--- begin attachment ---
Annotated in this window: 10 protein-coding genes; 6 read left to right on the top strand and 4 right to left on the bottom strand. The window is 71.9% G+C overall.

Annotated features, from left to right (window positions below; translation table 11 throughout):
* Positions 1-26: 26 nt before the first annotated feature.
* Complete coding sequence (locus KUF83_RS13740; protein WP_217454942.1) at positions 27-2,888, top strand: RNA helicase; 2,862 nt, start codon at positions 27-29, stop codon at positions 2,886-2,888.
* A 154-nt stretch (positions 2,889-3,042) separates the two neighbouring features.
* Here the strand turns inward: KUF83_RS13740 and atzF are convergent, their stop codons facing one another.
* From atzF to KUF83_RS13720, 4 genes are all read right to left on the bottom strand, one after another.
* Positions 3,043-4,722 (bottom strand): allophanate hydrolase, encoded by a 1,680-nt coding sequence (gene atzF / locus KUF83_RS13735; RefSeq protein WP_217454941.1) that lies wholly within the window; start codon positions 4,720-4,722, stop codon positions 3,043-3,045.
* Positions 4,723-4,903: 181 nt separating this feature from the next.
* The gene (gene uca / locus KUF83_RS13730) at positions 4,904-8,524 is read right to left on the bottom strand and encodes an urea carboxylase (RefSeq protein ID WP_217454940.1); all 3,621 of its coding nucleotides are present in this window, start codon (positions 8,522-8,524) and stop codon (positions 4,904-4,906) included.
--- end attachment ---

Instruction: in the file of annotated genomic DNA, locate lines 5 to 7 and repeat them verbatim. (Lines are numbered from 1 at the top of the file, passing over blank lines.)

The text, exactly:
* A 154-nt stretch (positions 2,889-3,042) separates the two neighbouring features.
* Here the strand turns inward: KUF83_RS13740 and atzF are convergent, their stop codons facing one another.
* From atzF to KUF83_RS13720, 4 genes are all read right to left on the bottom strand, one after another.